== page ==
When developers need access to maps it is more than just to look at the grounds with the potential for what to build. There are many aspects to consider when looking at potential sites and the buildings that may provide opportunities to developers.
At one time, developers had to hire aerial photographers, industrial drafting professionals, artists, and even surveyors to measure up the landscape on every potential site. These days, much of that same information is available within seconds of calling it up online. Fortunately, Google Maps unveiled its products in 2005 with the eventual development of ground and satellite images as well as map views that highlight roads and railways. It was a huge development when compared to the other map sites, such as MapQuest, which only showed one small area at a time. To create a whole image it took many renderings of a map to get a full picture. It was a good starting point, but not sufficiently robust for developers whose needs called for topography, photography, and artistry.
These days, Google Maps is able to provide much of what was once laborious and time-consuming efforts to create a full picture of an area. This means that different maps and views can pinpoint areas of opportunity for a development project within seconds. Meanwhile, the cloud-based nature of most programs means that the maps can be shared within an organization around the world, and across devices. View maps from a desktop, tablet, Smartphone, and other devices easily and quickly as needed.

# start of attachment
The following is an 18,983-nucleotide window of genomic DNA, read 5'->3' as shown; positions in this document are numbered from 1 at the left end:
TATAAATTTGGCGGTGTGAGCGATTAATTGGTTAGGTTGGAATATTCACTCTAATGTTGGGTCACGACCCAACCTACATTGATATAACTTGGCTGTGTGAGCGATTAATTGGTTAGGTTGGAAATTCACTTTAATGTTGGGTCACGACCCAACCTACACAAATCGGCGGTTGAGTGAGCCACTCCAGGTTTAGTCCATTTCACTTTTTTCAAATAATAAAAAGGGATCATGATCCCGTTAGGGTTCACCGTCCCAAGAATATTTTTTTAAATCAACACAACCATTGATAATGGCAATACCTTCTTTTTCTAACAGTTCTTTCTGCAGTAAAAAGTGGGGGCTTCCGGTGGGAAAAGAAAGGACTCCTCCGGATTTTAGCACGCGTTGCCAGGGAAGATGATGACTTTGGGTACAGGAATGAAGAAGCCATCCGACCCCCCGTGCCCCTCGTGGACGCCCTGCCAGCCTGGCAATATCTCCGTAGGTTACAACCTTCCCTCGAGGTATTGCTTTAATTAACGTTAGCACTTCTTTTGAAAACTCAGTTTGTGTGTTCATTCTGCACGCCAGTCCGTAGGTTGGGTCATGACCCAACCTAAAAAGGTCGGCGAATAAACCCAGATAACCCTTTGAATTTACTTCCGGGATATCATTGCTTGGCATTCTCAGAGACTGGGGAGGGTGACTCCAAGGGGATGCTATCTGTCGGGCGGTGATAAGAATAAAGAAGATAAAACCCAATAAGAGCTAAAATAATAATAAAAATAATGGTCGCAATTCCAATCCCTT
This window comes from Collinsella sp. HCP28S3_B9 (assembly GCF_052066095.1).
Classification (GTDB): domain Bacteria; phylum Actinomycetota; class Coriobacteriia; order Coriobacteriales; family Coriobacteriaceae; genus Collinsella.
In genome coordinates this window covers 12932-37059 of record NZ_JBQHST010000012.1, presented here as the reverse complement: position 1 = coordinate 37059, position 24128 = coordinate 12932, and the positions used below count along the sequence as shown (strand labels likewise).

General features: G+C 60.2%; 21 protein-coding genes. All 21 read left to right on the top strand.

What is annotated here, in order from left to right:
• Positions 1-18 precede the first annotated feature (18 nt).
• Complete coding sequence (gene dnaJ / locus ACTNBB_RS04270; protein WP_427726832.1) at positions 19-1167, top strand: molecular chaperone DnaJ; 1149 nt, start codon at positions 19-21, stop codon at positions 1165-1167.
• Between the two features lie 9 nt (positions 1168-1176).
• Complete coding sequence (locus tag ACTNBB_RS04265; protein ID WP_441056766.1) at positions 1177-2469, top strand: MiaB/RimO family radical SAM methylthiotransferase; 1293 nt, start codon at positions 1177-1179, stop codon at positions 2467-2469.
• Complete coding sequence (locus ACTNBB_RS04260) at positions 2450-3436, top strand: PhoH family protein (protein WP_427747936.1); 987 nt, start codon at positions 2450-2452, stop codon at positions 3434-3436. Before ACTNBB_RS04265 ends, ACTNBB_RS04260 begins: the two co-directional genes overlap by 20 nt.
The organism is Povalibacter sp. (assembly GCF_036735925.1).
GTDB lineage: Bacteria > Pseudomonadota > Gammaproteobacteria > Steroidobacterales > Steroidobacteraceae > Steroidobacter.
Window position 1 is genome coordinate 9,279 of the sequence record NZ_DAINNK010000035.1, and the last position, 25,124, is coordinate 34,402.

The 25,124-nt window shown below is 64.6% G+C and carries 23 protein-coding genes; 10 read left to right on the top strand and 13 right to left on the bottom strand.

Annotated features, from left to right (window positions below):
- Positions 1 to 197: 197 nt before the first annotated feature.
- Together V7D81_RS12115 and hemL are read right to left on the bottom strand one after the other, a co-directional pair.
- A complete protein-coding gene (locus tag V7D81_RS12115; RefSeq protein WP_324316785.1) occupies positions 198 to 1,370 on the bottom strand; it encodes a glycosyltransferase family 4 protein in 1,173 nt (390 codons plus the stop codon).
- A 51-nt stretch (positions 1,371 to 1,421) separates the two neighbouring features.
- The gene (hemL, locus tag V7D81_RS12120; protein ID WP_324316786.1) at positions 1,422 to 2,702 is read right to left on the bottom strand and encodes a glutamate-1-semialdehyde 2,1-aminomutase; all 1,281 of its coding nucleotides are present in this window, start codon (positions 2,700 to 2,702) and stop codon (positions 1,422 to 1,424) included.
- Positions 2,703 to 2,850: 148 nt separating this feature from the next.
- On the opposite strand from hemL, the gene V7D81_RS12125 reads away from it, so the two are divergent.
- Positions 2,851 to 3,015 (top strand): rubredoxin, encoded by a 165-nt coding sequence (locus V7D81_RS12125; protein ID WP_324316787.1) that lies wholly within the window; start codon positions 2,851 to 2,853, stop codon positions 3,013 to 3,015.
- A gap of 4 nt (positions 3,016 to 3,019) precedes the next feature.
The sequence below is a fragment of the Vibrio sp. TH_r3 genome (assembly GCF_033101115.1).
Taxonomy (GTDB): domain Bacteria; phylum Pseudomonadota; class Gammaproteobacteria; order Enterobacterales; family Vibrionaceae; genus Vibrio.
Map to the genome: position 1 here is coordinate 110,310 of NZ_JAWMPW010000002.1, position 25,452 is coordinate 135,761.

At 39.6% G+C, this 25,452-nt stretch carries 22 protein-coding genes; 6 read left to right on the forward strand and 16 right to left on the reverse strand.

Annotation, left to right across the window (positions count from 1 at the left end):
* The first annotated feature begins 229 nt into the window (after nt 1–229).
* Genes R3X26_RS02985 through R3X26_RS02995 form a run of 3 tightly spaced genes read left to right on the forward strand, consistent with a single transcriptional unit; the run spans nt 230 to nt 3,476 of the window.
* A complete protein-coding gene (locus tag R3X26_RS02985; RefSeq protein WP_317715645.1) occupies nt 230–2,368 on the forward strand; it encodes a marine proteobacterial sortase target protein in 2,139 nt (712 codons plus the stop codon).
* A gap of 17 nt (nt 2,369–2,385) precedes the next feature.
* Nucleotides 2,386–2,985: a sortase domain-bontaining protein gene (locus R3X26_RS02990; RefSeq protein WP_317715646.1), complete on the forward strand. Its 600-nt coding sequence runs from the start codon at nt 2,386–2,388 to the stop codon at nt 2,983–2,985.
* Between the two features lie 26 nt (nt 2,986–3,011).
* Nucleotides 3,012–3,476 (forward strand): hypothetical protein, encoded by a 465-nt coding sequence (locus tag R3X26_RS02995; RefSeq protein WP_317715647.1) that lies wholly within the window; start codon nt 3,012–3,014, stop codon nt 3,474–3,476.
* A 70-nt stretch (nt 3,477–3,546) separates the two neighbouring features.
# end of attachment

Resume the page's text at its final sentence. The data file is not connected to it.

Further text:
For one, large-scale online maps for developers give a full picture of the surrounding area. This is important for the purposes of understanding topography and how the site is relational to the area that surrounds it. Are there mountains that would seem understated or fully ignored on maps from 20 years ago? Ordnance Survey have produced sets of maps that show the whole of the UK in a variety of different scales, this can be particularly useful for developers who wish to apply for planning permission.
Look at the area from the aspects of historical maps, 3D maps, aerial and even with height information as well. Those are all great tools, and it is useful for organizations to assess their level of need and the sheer volume of maps they typically need to create on a quarterly basis.
The reason is simple. It is best to start with the lowest hanging fruit that provides freely. Google Maps is free so long as the user does not call on for more than 25,000 per day over a 90-day period. In such cases where there is high-volume usage, the other map companies may provide better tools. Though, for the most part, companies are able to use Google Maps to an extent. The paid-for sites primarily use Ordnance Survey maps for which they are licensed to provide these copyrighted maps. Most planning departments require plans to be shown on OS maps at a specific scale and this is why it is advisable to use the services of such a company to provide you with large scale online maps.
The difference is in how the information is able to be presented. Some allow colorizing of a map and special icons, as well as custom pop-ups as well. These are all important when considering that many companies require professional presentations of the information either for clients or for non-technically minded individuals within a company.